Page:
Feeds

Australia cuts solar subsidies, and not before time

It's becoming competitive, and doesn't need support

5 things you didn’t know about cloud backup

Is the market close to sustainability?

Ignoring ideology, the pragmatic question is whether or not the subsidies have created a market that can survive without them. I can’t say “yes” for certain, but the market looks more sustainable than it did five years ago.

Some industries – in Australia, childcare is a notorious example – use subsidies to lift their prices. Since the government’s going to pay half the fee, the market can slap on a premium, and the end user still gets to book a small saving.

The price falls in the solar industry in Australia, I argue, indicate that the market is sufficiently competitive to respond to changes in its circumstances, and might no longer need a direct installation subsidy.

To return a lower-subsidy industry to where it was in 2008, solar power needs to trim its installed prices by around 20 percent. In three years, it’s achieved double that – 40 percent, more or less.

Setting aside labour costs, the rising Australian dollar alone could do the trick, since there appears to be enough competition (and desperation) to stop the market simply gouging the consumers.

For some reason – perhaps it’s the level at which you can expect payoff while you’re still alive – A$6,000 seems to be a psychological price point for entry-level solar panel installations. Even with the reduced subsidy, the industry isn’t that far off the mark, and could well reach it by market dynamics alone.

The outcome would be a country in which solar setups become worthwhile in their own right, without all the downsides of the government subsidy. Is that a bad thing? ®

Build a business case: developing custom apps

More from The Register

next story
Vulture 2 takes a battering in 100km/h test run
Still in one piece, but we're going to need MORE POWER
Boffins ID freakish spine-smothered prehistoric critter: The CLAW gave it away
Bizarre-looking creature actually related to velvet worms
TRIANGULAR orbits will help Rosetta to get up close with Comet 67P
Probe will be just 10km from Space Duck in October
ANU boffins demo 'tractor beam' in water
The current state of the art, apparently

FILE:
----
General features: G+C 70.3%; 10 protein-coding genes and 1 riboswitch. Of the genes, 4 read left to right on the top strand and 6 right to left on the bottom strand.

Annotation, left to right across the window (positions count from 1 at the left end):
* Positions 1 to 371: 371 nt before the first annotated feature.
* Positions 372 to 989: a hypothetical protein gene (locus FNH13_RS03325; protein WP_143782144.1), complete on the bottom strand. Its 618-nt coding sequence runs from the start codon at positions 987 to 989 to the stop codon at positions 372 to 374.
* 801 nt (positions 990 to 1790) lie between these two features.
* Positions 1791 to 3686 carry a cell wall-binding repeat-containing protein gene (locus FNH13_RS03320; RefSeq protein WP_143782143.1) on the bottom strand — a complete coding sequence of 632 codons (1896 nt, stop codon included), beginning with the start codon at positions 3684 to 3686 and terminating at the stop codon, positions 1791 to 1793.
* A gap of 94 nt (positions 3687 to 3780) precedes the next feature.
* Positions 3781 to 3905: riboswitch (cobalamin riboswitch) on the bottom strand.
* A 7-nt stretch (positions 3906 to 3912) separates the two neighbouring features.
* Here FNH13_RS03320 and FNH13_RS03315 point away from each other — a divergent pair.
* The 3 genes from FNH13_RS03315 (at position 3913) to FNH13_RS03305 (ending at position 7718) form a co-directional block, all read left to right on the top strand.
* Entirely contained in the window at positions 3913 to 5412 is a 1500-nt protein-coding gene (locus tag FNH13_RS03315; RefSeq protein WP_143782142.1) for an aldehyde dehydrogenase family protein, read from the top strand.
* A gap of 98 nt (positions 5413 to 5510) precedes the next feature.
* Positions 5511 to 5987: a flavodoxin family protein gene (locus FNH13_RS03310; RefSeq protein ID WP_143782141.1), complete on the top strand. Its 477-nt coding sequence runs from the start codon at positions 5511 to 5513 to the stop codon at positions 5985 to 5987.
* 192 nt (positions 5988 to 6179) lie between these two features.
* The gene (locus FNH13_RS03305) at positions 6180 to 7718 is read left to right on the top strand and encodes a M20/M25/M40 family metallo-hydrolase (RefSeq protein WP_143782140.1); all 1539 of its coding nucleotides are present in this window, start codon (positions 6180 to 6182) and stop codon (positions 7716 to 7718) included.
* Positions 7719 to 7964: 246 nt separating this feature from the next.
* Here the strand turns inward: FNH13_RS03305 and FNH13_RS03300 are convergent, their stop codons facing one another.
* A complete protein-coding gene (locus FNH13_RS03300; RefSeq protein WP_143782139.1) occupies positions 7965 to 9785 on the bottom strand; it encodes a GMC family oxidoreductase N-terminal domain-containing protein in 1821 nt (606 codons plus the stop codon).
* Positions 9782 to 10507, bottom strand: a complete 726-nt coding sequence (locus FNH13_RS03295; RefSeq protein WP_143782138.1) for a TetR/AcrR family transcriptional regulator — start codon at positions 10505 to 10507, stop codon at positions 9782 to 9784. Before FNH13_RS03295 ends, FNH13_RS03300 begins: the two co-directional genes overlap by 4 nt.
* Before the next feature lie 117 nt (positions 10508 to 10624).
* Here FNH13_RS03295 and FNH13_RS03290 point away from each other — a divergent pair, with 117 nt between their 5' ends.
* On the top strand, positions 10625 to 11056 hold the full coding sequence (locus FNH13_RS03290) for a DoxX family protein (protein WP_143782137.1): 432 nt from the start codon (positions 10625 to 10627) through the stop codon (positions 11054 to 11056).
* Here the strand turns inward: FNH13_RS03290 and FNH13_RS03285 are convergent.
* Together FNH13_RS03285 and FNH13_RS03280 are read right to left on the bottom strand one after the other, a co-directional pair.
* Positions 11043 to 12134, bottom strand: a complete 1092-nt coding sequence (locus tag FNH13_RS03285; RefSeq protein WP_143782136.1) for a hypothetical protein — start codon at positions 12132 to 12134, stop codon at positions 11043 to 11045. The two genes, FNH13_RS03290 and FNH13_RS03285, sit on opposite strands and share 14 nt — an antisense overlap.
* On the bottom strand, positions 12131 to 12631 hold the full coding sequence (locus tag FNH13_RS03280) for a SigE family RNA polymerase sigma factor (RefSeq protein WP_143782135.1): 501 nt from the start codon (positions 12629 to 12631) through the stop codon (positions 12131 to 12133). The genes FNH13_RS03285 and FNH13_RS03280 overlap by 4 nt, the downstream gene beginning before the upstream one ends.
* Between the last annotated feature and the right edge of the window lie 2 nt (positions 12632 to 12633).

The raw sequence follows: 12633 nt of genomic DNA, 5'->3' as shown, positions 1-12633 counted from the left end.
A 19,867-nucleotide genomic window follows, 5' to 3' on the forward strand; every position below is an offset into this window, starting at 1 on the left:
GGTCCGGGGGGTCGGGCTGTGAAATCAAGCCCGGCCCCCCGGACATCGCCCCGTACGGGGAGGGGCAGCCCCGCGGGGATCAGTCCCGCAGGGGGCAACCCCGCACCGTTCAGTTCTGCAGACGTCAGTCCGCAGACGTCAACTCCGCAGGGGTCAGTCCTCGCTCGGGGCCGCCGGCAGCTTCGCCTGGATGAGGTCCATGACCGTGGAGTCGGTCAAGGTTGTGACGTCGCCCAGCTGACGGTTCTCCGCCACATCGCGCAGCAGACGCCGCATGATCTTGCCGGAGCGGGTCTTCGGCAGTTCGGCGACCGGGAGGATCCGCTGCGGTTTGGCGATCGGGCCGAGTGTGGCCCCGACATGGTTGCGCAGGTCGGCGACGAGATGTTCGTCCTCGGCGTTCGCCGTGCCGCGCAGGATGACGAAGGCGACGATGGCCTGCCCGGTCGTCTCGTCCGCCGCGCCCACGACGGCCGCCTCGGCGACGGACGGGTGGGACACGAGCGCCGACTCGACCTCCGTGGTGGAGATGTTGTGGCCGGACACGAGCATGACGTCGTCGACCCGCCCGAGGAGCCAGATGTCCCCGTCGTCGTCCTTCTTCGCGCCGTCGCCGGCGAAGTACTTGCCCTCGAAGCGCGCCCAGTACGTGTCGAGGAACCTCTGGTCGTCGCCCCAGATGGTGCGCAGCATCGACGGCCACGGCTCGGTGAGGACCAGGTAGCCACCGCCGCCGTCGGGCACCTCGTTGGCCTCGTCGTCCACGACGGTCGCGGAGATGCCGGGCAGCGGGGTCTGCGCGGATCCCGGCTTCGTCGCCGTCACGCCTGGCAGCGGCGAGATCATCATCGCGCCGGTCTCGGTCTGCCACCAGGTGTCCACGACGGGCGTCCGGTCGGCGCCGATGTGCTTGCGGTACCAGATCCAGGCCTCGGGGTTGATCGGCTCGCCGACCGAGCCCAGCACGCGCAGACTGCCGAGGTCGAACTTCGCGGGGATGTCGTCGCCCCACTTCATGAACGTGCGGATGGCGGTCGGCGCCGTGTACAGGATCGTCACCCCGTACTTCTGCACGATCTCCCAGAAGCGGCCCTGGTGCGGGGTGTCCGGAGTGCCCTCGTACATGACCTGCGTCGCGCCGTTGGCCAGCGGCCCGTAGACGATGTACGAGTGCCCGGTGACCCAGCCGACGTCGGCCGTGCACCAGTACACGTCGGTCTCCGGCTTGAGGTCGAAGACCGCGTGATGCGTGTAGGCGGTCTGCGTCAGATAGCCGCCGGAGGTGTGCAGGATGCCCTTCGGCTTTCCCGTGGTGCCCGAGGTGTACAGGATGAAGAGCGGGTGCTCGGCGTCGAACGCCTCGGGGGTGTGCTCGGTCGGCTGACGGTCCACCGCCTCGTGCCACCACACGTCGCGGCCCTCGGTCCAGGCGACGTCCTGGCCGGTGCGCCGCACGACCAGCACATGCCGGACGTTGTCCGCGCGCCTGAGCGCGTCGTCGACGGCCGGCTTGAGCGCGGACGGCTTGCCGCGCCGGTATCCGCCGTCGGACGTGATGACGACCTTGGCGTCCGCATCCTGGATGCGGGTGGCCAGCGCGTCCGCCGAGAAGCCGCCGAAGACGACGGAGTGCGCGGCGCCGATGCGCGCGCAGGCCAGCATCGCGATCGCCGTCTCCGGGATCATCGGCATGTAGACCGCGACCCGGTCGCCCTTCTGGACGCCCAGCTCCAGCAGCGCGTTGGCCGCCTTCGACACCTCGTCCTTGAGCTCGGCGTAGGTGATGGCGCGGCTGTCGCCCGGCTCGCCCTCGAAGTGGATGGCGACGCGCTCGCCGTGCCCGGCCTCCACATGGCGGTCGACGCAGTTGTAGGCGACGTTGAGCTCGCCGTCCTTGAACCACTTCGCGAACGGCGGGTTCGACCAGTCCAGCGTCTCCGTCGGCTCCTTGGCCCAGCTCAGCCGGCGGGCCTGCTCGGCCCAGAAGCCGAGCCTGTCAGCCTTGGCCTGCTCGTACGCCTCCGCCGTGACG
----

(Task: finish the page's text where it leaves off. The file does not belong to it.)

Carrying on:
China to test recoverable moon orbiter
I'll have some rocks and a moon cheese pizza please, home delivery
What does a flashmob of 1,024 robots look like? Just like this
Sorry, Harvard, did you say kilobots or KILLER BOTS?
NASA's rock'n'roll shock: ROLLING STONE FOUND ON MARS
No sign of Ziggy Stardust and his band
Why your mum was WRONG about whiffy tattooed people
They're a future source of RENEWABLE ENERGY
Vulture 2 spaceplane autopilot brain surgery a total success
LOHAN slips into some sexy bespoke mission parameters
prev story

Whitepapers

Endpoint data privacy in the cloud is easier than you think
Innovations in encryption and storage resolve issues of data privacy and key requirements for companies to look for in a solution.
Implementing global e-invoicing with guaranteed legal certainty
Explaining the role local tax compliance plays in successful supply chain management and e-business and how leading global brands are addressing this.
Top 8 considerations to enable and simplify mobility
In this whitepaper learn how to successfully add mobile capabilities simply and cost effectively.
Solving today's distributed Big Data backup challenges
Enable IT efficiency and allow a firm to access and reuse corporate information for competitive advantage, ultimately changing business outcomes.
Reg Reader Research: SaaS based Email and Office Productivity Tools
Read this Reg reader report which provides advice and guidance for SMBs towards the use of SaaS based email and Office productivity tools.